This has been quite a happening month, as scientists have come up with two interesting discoveries. First, Earth’s earliest continents rose above the ocean 700 million years earlier than it was presumed before; the second discovery is that the first land that rose above the ocean about 3.2 billion years ago is in India.
Scientists from India, Australia, and the U.S. published all their findings in Proceedings of the National Academy of Sciences. They were the ones to find the earliest crust that was exposed to the Earth’s atmosphere.
How was the discovery made?
The team said that the Singhbhum region, in Jharkhand, contained several forms of ancient sandstone and on analyzing these sandstones they found that it had geological signatures of river channels, tidal plains, and sand deposited from beaches. Those were buried and got composed into rock.
The scientists then estimated the age of the deposits by studying the microscopic grains of a mineral called zircon that was preserved with these deposits. The zircon grains revealed that the sandstones were deposited around 3 billion years ago, in the Singhbhum region, making them the oldest beach deposits in the world.
“The Singhbhum region is possibly Earth’s earliest continental land exposed to the air… Before that, Earth was a water world, the whole planet covered by water,” Priyadarshi Chowdhury, who is a geologist at Australia’s Monash University, is also the one who led the study told The Telegraph.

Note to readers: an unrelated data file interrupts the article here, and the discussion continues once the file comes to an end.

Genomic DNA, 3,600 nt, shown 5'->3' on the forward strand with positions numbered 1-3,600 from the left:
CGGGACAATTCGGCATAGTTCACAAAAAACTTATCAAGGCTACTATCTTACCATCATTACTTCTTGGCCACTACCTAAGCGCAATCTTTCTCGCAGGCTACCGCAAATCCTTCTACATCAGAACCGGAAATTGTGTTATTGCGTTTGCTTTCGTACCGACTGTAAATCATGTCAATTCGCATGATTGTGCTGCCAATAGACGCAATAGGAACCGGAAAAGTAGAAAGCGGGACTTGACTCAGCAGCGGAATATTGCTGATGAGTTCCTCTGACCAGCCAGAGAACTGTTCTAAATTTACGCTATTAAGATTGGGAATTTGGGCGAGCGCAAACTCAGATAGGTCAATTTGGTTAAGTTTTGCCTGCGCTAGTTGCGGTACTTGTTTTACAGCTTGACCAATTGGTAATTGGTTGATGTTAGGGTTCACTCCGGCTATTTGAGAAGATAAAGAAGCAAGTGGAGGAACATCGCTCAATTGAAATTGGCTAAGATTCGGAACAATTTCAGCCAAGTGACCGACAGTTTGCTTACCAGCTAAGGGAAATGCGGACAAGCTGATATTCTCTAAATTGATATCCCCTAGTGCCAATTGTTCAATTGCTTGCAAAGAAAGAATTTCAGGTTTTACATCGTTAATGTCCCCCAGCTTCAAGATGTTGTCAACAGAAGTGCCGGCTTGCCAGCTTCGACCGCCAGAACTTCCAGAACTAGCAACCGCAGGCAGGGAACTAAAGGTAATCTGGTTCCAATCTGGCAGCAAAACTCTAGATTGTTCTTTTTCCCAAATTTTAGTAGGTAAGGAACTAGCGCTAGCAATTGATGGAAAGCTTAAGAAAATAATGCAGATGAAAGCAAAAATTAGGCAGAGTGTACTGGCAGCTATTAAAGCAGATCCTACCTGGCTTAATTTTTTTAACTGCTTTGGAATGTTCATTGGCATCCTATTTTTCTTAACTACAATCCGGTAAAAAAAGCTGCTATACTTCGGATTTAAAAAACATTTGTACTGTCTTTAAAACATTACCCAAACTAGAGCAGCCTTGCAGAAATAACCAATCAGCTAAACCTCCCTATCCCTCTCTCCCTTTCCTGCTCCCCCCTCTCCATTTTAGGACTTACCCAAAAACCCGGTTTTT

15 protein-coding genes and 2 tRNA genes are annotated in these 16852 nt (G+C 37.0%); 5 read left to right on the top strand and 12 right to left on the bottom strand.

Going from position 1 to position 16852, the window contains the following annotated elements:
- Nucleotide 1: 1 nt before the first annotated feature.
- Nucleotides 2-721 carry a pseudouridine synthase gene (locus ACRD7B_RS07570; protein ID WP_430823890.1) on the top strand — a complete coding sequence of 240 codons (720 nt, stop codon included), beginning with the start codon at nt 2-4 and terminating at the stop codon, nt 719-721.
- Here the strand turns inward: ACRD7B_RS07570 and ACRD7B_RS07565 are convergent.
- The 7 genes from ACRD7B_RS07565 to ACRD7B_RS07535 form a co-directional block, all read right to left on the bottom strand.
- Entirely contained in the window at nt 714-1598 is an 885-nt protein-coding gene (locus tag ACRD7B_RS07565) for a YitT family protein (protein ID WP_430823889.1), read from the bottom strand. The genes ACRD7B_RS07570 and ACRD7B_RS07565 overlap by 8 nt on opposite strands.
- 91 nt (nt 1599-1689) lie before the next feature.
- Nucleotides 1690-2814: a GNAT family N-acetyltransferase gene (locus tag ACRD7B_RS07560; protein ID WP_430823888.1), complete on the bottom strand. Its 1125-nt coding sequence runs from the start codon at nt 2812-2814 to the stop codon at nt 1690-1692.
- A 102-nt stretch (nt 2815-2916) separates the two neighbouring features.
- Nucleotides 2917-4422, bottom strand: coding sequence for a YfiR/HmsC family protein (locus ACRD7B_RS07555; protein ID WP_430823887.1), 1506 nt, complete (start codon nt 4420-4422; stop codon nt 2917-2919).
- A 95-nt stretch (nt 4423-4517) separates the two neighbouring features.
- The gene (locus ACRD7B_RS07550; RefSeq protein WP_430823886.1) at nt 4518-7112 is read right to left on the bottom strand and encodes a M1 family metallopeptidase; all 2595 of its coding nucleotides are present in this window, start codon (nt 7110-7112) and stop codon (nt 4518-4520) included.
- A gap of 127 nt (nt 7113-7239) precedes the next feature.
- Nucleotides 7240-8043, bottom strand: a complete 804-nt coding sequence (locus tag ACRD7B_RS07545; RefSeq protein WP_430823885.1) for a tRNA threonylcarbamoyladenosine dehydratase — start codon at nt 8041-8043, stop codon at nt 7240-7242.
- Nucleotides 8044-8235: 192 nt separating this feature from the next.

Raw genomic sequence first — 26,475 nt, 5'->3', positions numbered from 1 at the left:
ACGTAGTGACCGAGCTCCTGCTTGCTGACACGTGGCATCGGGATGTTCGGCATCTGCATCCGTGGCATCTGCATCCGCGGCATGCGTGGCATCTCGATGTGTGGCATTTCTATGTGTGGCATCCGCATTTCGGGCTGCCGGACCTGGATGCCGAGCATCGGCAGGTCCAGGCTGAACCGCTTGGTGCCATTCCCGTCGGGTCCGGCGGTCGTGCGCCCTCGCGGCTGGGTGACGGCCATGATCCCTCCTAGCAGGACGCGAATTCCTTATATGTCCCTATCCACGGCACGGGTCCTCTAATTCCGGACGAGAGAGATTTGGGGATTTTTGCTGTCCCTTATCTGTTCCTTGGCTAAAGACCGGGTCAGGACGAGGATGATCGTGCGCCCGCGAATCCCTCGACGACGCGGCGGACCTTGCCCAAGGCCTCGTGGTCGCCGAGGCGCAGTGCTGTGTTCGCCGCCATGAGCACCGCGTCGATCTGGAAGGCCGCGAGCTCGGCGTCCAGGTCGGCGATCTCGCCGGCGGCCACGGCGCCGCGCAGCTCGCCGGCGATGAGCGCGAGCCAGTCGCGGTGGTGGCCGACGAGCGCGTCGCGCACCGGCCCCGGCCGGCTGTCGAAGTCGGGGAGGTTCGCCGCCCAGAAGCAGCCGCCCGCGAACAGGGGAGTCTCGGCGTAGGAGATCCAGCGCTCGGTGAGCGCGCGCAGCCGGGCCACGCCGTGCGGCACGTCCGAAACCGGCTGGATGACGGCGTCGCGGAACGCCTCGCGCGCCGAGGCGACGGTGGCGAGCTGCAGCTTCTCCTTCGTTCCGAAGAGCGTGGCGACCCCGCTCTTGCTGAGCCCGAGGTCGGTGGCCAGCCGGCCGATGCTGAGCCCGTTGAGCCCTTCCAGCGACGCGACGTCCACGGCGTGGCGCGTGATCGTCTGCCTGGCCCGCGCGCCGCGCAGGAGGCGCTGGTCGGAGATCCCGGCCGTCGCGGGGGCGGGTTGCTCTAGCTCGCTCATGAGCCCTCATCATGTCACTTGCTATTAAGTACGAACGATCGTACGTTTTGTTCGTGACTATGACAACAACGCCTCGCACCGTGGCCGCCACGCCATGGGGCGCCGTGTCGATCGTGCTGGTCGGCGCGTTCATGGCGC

“This is the most direct, unambiguous date yet for the emergence of continental land,” he continued.
At present, Singhbhum’s Eastern region is divided into 3 districts — East Singhbhum, West Singhbhum, and Saraikela Kharsawan — all are part of Jharkhand.
All through the study, the researchers tried to understand what forced the Singhbhum landmass outside the ocean. “The sandstones tell us ‘when’ and the granite tells us ‘how,” Chowdhury noted. The findings to this were eye-opening and quite interesting.
The study didn’t just shatter the previously held beliefs on when the first continental land rose but also revealed that plate tectonics didn’t contribute to the emergence of the landmass as it was believed among the scientific community.
The rock’s chemical composition in the region contained all the information about the temperature and pressure at which they were formed, this helped the scientists to understand what made the landmass emerge out of water.
“About 3.5 billion to 3.2 billion years ago, hot plumes of magma beneath the crust caused portions of the [landmass] to thicken and become enriched with buoyant, lightweight materials, like silica and quartz.
This process left the craton ‘physically thick and chemically light,’ as compared to the denser rock surrounding it, and this buoyed the landmass up and out of the water,” this was explained by a report in, LiveScience.
In simple words, the Singhbhum landmass was formed by the accumulation of lava, with time the crust became so thick and deep (about 50 kilometers deep) that it started to float in the water, just like an iceberg floating on water.
Hailing from Jharkhand, I got something to boast about now.
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This post is tagged under: Earth, first landmass, India, discovery, Scientists, India, Australia, The U.S., Proceedings of the National Academy of Sciences, Earth’s atmosphere, discovery, zircon, sandstones, Singhbhum region, continental, land exposed, Monash University, geologist, Priyadarshi Chowdhury, East Singhbhum, West Singhbhum, Saraikela Kharsawan, Jharkhand, districts, researchers, eye-opening, eye-opening, scientific community, LiveScience, The Telegraph, lava